Gene Set Enrichment Analysis (GSEA) was conducted to identify pathways, biological process and molecular functions that are enriched in genes differentially expressed by NSCs or dopaminergic neurons treated with amiodarone HC. In this method, all the genes are ranked according to the differential expression between two classes, and the Kolmogorov-Smirnoff test is used to determine the statistical correlation of the ranked gene list to the gene set of a given biological process, pathway or molecular function. The comparative results are then measured by a non-parametric, running sum statistic termed the enrichment score. The enrichment score significance is assessed by 1,000 permutation tests to compute the enrichment p-value. Supplementary Table 2 (Table S2) lists the pathways, biological process, and molecular functions that are significantly enriched (P value<0.05) in differentially expressed genes between drug-treated NSCs and non-treated NSCs. Supplementary Table 3 (Table S3) lists the pathways, biological process, and molecular functions that are significantly enriched (P value<0.05) in differentially expressed genes between drug-treated dopaminergic neurons and untreated populations. As shown in Supplementary Figure 2 (Figure S2), GSEA analysis revealed that cation channel activity was higher in both cohorts of untreated NSCs and dopaminergic neurons, while it was low in susceptible NSCs treated with amiodarone HCL (Fig. S2A). We noted that the tumor necrosis factor receptor 2 (TNFR2) pathway and neurogenic pathways were enriched in drug-treated NSCs (P value<0.035, Fig. S2B-E), but the two pathways were not enriched in NSCs and dopaminergic neurons prior to drug treatment. These results in their aggregate suggest that cationic channels, TNFR2-related pathways and neurogenic pathways may have important implications in the response of NSCs to amiodarone HCL drug treatment.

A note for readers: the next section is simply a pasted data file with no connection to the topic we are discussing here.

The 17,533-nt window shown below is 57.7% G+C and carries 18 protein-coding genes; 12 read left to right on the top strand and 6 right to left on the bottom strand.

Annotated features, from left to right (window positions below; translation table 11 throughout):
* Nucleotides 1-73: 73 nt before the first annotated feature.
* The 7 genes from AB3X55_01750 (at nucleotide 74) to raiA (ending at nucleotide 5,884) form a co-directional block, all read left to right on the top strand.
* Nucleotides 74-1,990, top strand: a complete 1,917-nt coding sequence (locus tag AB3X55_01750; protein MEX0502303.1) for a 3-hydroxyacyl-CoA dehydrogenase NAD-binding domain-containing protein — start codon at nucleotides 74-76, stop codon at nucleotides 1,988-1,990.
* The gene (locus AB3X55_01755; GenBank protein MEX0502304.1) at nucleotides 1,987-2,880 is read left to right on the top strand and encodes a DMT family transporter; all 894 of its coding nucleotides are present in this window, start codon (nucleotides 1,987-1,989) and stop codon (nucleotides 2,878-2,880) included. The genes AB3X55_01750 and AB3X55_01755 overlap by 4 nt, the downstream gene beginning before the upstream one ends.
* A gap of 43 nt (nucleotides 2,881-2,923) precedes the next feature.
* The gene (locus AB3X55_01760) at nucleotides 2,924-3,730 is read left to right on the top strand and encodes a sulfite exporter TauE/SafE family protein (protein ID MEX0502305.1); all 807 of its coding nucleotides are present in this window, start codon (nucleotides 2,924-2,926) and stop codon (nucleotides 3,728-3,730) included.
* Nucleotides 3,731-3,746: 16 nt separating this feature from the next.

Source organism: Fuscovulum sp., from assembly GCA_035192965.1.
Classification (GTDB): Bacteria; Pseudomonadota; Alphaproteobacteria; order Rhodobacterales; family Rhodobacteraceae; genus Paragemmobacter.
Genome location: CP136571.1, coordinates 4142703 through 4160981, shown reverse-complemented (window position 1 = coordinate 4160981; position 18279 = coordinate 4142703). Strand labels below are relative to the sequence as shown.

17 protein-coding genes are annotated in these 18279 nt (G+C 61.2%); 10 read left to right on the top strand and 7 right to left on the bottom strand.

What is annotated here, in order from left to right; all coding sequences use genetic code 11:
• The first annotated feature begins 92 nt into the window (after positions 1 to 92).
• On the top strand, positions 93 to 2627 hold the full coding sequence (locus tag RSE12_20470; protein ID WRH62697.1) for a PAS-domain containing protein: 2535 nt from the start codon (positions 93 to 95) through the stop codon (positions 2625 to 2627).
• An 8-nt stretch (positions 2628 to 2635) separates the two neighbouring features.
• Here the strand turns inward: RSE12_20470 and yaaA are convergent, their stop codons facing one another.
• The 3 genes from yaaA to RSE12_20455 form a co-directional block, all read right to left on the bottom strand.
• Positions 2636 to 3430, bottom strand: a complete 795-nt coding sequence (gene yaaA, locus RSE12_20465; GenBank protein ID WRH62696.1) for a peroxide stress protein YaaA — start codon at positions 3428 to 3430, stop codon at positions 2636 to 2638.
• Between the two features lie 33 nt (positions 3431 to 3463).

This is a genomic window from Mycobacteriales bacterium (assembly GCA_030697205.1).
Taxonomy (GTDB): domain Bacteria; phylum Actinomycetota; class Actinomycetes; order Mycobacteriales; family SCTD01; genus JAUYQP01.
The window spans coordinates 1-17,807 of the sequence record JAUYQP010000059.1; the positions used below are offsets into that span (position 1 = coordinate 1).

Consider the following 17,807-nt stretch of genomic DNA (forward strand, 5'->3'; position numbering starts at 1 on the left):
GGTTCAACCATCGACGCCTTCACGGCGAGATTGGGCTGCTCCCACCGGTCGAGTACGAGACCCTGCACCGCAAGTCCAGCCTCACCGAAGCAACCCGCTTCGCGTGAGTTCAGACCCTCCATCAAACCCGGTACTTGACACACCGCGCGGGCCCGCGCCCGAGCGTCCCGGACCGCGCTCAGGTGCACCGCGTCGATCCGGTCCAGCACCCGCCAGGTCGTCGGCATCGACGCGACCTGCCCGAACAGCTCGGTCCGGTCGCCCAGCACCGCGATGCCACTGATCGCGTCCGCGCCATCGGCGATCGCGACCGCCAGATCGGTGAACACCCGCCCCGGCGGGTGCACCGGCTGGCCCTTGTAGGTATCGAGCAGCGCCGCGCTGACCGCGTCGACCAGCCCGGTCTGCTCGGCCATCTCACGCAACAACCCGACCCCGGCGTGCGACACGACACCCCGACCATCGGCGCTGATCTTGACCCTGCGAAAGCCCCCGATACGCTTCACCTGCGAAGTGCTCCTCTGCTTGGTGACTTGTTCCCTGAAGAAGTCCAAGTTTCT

Based upon the GSEA results, we wanted to test our hypothesis that amiodarone HCL toxicity may act via specific cationic channels. We reasoned that a higher basal expression level of cation channels would render cells more susceptible to the channel blocking effect of amiodarone HCL seen in the GSEA data. Indeed, the role of amiodarone HCL in blocking multiple cation channels has been previously described [17], [18], [19], [20], [21], [22], [23], [24], [25]. To interrogate the susceptibility of both NSCs and dopaminergic neurons to amiodarone HCL-induced channel blocking, we examined differences in the expression of ion channels in both NSCs and dopaminergic neurons (Table 1). Comparison of gene expression profiles indicate that both the SLC2A1 and CLICl receptor subunit transcripts are expressed at significantly higher levels in NSCs but not in differentiated neurons, suggesting that NSCs may be more sensitive to the channel-effects of amiodarone HCL. Interestingly, published reports show that hESCs, which are intermediately affected by treatment with amiodarone HCL relative to NSCs and DA neurons (Fig. 3K), express SLC2A1 at higher levels than DA neurons, but less than the expression seen in NSCs (expression levels of 317 and 103.2 from two independent lines of BGO1, sample 131 and 122, respectively, seen in [26] ).